Singapore was hit by the first case of locally transmitted Zika virus infection, and already, the number of Zika cases climbed to the triple digits in a matter of days.
Still, Singapore’s strong and sweeping reaction to the advent of Zika has taken some by surprise.
The Zika virus is spread by the Aedes mosquito which breeds easily in Singapore, and the vast majority who get infected by Zika show no symptoms but can be infectious. This makes it difficult to put a lid on the spread of the disease.
Is Singapore overreacting?
Reaction on the ground has been polarised. Some are clearly worried, sending mosquito repellents and patches flying off the shelves.
Others, however, see it as a storm in a teacup, since the illness is essentially mild for the vast majority of people. It cannot be compared with the outbreak of severe acute respiratory syndrome, or Sars, more than a decade ago, which was killing people.
This disease affects primarily pregnant women, whose babies are at the greatest risk. But four in five people infected with Zika do not get sick at all.
Those who argue that Zika matters little to the majority are essentially correct, though in rare cases it could cause the Guillain-Barre disease, where muscles weaken rapidly. It could take years to recover from this debilitating disease, and not all do.
But consider this…
More than 28,000 Singaporeans and permanent residents are pregnant at any one time. These numbers are not small. If Zika was rife in the community, many could get infected over their nine months of pregnancy.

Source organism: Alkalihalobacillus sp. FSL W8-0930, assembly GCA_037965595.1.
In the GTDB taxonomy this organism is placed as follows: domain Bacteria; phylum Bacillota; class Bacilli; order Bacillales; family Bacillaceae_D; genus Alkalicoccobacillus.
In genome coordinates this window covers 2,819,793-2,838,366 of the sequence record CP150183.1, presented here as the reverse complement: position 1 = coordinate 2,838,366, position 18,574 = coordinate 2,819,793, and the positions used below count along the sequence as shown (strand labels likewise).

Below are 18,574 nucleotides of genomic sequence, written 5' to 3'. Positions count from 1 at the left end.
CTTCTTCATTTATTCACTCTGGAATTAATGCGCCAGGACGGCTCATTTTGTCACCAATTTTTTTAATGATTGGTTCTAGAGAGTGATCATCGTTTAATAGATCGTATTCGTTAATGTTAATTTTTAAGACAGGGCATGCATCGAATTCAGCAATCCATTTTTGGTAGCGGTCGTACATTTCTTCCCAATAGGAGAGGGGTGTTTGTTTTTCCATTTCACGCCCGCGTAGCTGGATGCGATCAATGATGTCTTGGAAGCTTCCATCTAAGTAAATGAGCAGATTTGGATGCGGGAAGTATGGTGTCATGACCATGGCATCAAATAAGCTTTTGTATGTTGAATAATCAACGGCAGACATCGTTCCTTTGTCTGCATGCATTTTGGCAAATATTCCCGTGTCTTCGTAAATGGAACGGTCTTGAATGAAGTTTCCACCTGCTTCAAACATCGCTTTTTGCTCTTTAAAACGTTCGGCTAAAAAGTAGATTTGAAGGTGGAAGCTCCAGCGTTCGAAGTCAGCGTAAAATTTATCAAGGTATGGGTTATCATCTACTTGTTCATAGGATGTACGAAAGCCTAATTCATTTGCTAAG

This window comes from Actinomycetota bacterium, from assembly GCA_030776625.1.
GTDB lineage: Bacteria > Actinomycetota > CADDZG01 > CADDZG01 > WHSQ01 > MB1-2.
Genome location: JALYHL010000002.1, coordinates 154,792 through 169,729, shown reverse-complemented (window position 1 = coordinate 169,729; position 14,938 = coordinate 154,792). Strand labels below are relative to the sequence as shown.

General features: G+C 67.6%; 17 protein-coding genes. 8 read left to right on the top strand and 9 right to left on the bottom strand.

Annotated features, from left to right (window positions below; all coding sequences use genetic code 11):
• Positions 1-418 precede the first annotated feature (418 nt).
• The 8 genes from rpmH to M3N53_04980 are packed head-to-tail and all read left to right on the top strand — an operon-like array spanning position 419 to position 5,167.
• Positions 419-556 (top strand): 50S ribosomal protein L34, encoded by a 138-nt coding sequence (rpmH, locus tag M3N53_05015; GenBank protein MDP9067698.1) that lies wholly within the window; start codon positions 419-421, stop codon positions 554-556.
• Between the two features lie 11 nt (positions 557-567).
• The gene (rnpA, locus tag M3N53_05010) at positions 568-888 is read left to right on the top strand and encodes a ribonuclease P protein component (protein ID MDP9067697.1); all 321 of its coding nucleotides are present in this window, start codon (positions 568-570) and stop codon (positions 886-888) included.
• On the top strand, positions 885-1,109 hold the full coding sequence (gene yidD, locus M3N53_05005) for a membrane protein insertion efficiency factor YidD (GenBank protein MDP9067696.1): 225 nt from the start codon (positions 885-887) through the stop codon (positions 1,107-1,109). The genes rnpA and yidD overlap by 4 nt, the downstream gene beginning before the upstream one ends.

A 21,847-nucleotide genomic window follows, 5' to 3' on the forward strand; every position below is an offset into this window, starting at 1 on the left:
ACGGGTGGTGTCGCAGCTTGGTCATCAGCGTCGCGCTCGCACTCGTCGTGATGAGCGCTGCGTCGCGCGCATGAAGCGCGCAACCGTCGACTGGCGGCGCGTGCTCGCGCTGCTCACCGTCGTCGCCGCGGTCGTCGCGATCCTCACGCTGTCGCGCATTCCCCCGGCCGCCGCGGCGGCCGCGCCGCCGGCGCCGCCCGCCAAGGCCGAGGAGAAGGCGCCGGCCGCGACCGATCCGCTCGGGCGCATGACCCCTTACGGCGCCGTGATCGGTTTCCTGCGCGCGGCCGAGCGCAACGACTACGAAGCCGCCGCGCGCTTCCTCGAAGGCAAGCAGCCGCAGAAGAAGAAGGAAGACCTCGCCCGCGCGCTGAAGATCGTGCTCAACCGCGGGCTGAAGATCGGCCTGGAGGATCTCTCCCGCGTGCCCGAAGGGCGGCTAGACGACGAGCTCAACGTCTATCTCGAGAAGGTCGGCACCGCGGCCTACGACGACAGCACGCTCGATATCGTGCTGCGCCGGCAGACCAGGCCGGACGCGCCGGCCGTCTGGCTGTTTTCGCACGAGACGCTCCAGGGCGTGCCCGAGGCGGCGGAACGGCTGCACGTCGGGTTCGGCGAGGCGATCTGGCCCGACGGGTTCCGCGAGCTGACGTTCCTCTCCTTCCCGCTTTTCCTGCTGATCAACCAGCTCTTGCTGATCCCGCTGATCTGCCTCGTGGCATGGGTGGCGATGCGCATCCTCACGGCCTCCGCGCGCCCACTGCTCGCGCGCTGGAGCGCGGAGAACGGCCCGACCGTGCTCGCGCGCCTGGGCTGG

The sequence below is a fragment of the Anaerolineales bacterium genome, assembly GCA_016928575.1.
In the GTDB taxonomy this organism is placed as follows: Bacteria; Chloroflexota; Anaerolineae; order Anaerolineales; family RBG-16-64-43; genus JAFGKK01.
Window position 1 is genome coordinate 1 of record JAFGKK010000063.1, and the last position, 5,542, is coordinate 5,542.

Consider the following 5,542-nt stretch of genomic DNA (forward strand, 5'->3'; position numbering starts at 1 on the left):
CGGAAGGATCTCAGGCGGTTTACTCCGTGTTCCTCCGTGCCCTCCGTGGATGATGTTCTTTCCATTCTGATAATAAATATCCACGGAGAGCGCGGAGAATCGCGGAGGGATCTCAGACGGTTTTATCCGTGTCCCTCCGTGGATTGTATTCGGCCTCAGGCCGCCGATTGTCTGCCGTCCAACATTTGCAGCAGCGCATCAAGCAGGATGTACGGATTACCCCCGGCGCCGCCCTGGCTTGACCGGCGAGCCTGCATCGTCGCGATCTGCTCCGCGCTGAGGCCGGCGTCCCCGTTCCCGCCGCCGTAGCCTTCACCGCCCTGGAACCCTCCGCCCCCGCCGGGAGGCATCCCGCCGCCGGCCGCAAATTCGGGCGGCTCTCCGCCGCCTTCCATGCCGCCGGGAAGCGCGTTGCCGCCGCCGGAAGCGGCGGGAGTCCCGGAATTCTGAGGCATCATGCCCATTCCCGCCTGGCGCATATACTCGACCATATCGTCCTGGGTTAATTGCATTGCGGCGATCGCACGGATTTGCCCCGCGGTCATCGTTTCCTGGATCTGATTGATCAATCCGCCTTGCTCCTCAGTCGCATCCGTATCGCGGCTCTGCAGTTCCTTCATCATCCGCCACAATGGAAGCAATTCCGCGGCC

Associate Professor Arijit Biswas, head of obstetrics and gynaecology at National University Hospital, said between 1 and 10 per cent of pregnant women infected with Zika have babies with birth defects, including brain damage.
Singapore had close to 38,000 local births last year. This means hundreds of babies could be affected each year if the virus takes strong root.
Yes, women can check on the growth of the foetus and abort if there are obvious signs the baby is severely affected.
But this is only possible if the discovery is made when the pregnancy is less than 24 weeks old – the legal limit for abortions.
Not only would this scenario put a dent in Singapore’s efforts to increase the number of babies born here, but it would also be a tragedy to all the families concerned.
Zika-related birth defects
A major birth defect associated with Zika is microcephaly, or an extremely small head. If the mother carries a child with this condition to term, it has only a 15 per cent chance of growing up normal.
But 85 per cent would suffer from varying levels of mental and physical retardation. Most will not live long, but might need a lot of care while alive.
So getting Zika could mean absolutely nothing, or it could have really tragic consequences.
The battle against Zika
There can be no let-up in the war against mosquito-borne diseases, including dengue which has infected more than 11,000 people and killed seven this year.
By Salma Khalik, The Straits Times, 31 August 2016